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Opportunity, Necessity or Accidental?
07 November 2012
Small business is often referred to as the barometer, heart beat or engine room of the Australian economy and the ABS estimates that there 1 million small businesses with 38% of them owned and operated by women [Department of Innovation, Industry, Science and Research, 2011]
Small numbers indeed ... but what the initial findings from my research indicates how women start their small business journey and this may provide insight on why these numbers are low.
Women in small business appear to start their journey by means of opportunity, necessity or accidentally. Let me explain ...
Initial findings from my research indicate that women who considered small business as an opportunity had other alternatives and it was a matter of determining which option will deliver the return, challenge or outcome they desired.
This is nothing new, as other researchers have stumbled across the same thing, with opportunity-motivated women consider a decrease in salary or current income in favour of a lifestyle change, greater self-direction or a speedier return on investment [Babson College & London Business School, 2006] ... and small business provides women with a vehicle to be economically independent, smash through gender-related career blocks, build on their confidence in their own abilities as they identifying a gap or market niche to pursue [Kempnich et at., 1999].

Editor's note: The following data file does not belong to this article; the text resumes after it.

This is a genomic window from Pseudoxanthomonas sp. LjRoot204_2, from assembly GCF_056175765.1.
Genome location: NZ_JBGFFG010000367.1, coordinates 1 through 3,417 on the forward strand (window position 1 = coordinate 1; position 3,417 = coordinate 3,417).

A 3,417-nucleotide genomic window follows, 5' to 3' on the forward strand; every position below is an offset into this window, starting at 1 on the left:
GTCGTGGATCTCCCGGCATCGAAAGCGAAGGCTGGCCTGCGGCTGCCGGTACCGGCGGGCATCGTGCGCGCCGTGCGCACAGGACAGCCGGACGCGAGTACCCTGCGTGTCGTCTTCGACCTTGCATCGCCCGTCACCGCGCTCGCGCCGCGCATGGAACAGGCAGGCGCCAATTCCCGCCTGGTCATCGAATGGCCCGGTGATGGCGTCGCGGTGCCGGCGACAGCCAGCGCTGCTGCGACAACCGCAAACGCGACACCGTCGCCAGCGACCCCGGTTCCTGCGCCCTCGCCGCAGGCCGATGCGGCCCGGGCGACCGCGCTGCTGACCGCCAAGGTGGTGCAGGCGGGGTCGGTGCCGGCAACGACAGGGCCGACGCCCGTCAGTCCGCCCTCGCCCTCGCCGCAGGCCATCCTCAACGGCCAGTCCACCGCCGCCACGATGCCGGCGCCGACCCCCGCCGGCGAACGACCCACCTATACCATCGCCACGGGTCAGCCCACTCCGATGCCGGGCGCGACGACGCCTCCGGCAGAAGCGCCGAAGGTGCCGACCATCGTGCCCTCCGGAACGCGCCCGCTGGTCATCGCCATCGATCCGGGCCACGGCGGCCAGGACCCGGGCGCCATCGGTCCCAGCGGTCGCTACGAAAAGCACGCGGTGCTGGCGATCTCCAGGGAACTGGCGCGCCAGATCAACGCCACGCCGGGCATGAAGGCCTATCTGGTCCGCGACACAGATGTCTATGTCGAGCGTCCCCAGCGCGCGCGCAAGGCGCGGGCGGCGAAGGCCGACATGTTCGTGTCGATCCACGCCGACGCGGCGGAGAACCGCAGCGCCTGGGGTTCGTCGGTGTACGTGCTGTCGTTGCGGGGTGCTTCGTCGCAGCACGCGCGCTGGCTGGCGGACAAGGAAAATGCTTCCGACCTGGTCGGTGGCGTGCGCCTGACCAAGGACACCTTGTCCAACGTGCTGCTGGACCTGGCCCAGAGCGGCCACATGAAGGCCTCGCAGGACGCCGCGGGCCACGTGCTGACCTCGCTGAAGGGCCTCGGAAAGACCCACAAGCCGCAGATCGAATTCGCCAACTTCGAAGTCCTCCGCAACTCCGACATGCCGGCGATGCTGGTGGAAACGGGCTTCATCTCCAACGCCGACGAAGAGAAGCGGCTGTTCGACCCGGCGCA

We’re no longer working for the man.
Women who considered small business out of necessity, however, perceived that they may have no better alternative or considered themselves no longer to be quality candidates in the broader labour market. Factors that tip necessity-driven women over the line include economic necessity, the threat of unemployment or frustration or dissatisfaction with work.
One of the trends that came out of a recent BankWest report, analysing ABS data, was strong growth in the number of women in small business compared to men – particularly the growth in women running a small business by themselves, often part-time at first while raising children ... and according to a recent Kimberly-Clark survey, seven out of ten Australian women are thinking about starting a business after becoming a mother.
The final pathway that is emerging for women to enter small business is accidentally. This is where a women would initially lend a hand to help out and it eventuates into ongoing, significant contribution to and participation in the business. Study participants have already shared their accidental stories, with examples of one husband saying “my wife will do the bookkeeping” when she has no bookkeeping experience at all; a friend saying that “she’ll look after the staff because she’s better with people and a mother saying “my daughter will run the shop while I am away”. It appears that the accidental point of entry into small business occurs when there is a need to complement a competency deficiency in a friend or family member already in the business or a decision made on their behalf.
It all has to starts somewhere, I guess ...
Anyway, the research continues and I invite you to participate and share your small business story by completing a very quick online survey, here: www.surveymonkey.com/s/NYDRN22 ... and please feel free to pass it on!